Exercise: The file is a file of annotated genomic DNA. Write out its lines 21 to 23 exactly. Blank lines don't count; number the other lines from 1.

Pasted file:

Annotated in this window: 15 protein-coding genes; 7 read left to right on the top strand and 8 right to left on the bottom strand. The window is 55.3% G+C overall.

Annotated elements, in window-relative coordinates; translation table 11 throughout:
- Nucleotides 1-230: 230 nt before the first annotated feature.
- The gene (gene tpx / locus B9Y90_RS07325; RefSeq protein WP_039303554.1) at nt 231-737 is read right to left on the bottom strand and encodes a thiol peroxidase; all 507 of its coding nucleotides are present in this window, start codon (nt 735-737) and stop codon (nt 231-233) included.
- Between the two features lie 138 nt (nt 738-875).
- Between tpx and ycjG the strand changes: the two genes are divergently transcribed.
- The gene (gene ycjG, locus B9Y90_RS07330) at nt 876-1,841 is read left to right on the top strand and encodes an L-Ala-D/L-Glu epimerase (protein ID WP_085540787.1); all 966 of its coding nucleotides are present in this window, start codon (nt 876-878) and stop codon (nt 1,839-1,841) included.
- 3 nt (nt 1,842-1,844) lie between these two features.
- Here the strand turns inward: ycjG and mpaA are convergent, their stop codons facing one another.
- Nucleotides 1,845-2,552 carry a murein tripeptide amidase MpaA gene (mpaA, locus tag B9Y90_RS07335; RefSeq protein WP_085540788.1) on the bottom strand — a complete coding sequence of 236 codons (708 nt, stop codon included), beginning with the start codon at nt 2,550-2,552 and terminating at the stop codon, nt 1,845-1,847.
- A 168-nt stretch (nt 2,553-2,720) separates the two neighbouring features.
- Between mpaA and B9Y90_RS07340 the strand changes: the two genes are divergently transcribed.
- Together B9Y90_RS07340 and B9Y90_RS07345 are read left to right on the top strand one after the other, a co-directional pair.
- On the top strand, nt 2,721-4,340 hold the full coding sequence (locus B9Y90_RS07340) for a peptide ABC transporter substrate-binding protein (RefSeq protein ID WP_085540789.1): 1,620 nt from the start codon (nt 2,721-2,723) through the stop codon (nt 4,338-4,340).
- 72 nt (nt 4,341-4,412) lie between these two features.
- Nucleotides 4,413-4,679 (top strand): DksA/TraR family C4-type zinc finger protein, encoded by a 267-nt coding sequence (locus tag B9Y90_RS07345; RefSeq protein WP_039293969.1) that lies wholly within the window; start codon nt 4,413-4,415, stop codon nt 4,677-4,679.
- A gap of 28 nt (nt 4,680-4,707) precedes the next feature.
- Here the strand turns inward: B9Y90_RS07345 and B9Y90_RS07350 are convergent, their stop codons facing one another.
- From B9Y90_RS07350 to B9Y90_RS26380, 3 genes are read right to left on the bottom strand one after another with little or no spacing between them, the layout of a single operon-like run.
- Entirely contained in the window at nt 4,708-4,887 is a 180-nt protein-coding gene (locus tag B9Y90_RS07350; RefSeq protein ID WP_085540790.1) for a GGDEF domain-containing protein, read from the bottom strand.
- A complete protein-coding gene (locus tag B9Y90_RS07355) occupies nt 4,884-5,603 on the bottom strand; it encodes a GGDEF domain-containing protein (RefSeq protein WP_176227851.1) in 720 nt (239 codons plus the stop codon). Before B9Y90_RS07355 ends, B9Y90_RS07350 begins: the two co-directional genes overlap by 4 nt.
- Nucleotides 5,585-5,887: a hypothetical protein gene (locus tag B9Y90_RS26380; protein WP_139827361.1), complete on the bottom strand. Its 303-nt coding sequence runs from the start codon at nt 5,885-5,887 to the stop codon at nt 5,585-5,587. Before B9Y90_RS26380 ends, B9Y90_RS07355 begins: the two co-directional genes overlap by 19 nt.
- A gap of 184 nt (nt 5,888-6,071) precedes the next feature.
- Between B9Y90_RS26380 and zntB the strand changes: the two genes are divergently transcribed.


- A complete protein-coding gene (locus tag B9Y90_RS07355) occupies nt 4,884-5,603 on the bottom strand; it encodes a GGDEF domain-containing protein (RefSeq protein WP_176227851.1) in 720 nt (239 codons plus the stop codon). Before B9Y90_RS07355 ends, B9Y90_RS07350 begins: the two co-directional genes overlap by 4 nt.
- Nucleotides 5,585-5,887: a hypothetical protein gene (locus tag B9Y90_RS26380; protein WP_139827361.1), complete on the bottom strand. Its 303-nt coding sequence runs from the start codon at nt 5,885-5,887 to the stop codon at nt 5,585-5,587. Before B9Y90_RS26380 ends, B9Y90_RS07355 begins: the two co-directional genes overlap by 19 nt.
- A gap of 184 nt (nt 5,888-6,071) precedes the next feature.